Why you shouldn't use Q-Tips to clean out earwax -- and what you should do instead

Though it might be tempting to swab inside your ears with a Q-Tip, don’t.

Put down the cotton swab and step back: It’s likely doing more harm than good.

In fact, William H. Shapiro, an audiologist and a clinical associate professor from NYU Langone, told Business Insider in March, “Don’t put anything in your ear smaller than your elbow.”

Here’s why: Instead of taking out the earwax, the Q-Tip is good at pushing it farther into the ear canal toward the ear drum.

Earwax pushing in

Not good.

After a while, that earwax makes it hard for the ear drum to vibrate, which can lead to hearing loss, Shapiro explained.

Ear drum problem

Why we have earwax

Despite its gross appearance, earwax is really only there to help. It can, for example keep insects out of our ears.

It also acts as an antibacterial and antifungal, fighting off infections in and around our ears. It can also trap dust, hairs, and push dead skin cells outside the body, helping things run smoothly on the inside.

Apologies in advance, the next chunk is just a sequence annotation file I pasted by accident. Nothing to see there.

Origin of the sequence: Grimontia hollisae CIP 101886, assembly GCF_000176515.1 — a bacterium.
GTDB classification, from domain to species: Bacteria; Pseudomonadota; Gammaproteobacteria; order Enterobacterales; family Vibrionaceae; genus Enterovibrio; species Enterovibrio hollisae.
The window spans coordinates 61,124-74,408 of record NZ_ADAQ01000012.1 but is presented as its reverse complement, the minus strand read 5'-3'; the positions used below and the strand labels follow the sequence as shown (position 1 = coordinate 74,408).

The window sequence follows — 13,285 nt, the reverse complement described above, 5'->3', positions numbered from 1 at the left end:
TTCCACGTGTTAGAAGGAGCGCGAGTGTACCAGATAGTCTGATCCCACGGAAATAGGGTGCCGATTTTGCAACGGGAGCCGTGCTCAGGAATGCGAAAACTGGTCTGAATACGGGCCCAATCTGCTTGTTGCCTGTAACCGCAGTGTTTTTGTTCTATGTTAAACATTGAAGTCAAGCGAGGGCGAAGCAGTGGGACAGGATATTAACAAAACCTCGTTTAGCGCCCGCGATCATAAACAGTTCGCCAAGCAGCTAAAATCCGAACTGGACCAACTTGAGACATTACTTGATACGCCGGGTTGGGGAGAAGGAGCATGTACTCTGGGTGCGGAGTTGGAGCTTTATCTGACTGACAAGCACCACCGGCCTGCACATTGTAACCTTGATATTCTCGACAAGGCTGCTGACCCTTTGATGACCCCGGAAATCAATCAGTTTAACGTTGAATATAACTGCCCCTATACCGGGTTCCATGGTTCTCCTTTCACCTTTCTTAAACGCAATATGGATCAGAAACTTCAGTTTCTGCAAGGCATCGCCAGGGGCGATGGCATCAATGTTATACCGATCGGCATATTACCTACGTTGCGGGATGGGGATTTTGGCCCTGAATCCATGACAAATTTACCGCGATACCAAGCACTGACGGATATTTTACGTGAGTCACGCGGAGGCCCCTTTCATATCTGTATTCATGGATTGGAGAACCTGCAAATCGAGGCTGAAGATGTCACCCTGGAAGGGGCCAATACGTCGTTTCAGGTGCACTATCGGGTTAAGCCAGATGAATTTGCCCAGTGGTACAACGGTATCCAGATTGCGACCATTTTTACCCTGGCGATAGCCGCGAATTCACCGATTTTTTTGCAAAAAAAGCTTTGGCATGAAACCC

“It’s not a bad thing to have wax, it’s not like you have a dirty ear,” Shapiro said.

What you can do instead

Dr. Erich Voigt, an otologist at New York University, told Business Insider that he recommends washing your ears with soap and water, and then take your finger in a towel and mop out all the excess water, and along with it any wax that might be on the outside of your ear.

That way, you can avoid some of the harrowing situations Voigt has experienced, including removing a “small brown crayon amount of wax from someone’s ear.”

NOW WATCH: Using Q-tips to clean your ears can do more harm than good

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